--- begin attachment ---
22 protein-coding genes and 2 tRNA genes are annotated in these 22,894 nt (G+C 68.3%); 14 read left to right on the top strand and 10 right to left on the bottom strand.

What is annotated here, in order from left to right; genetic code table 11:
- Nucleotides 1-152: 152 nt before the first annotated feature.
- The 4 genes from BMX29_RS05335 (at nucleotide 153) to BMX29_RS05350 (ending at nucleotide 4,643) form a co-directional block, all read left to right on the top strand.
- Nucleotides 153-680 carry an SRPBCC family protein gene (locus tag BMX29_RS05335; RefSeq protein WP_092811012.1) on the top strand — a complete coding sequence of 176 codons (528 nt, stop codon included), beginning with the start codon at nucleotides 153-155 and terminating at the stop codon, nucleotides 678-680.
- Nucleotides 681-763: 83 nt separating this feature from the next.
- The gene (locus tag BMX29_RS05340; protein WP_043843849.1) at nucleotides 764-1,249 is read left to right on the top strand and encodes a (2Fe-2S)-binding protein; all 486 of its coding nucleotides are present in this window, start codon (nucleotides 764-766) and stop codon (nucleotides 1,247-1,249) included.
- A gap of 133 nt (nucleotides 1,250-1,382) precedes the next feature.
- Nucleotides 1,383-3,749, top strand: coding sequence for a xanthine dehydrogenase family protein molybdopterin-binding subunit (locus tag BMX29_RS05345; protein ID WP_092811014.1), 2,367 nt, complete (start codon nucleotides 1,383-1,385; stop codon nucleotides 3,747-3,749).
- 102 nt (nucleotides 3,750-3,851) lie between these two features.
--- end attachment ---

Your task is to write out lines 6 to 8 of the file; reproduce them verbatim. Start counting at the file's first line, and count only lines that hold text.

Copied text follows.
- Nucleotides 681-763: 83 nt separating this feature from the next.
- The gene (locus tag BMX29_RS05340; protein WP_043843849.1) at nucleotides 764-1,249 is read left to right on the top strand and encodes a (2Fe-2S)-binding protein; all 486 of its coding nucleotides are present in this window, start codon (nucleotides 764-766) and stop codon (nucleotides 1,247-1,249) included.
- A gap of 133 nt (nucleotides 1,250-1,382) precedes the next feature.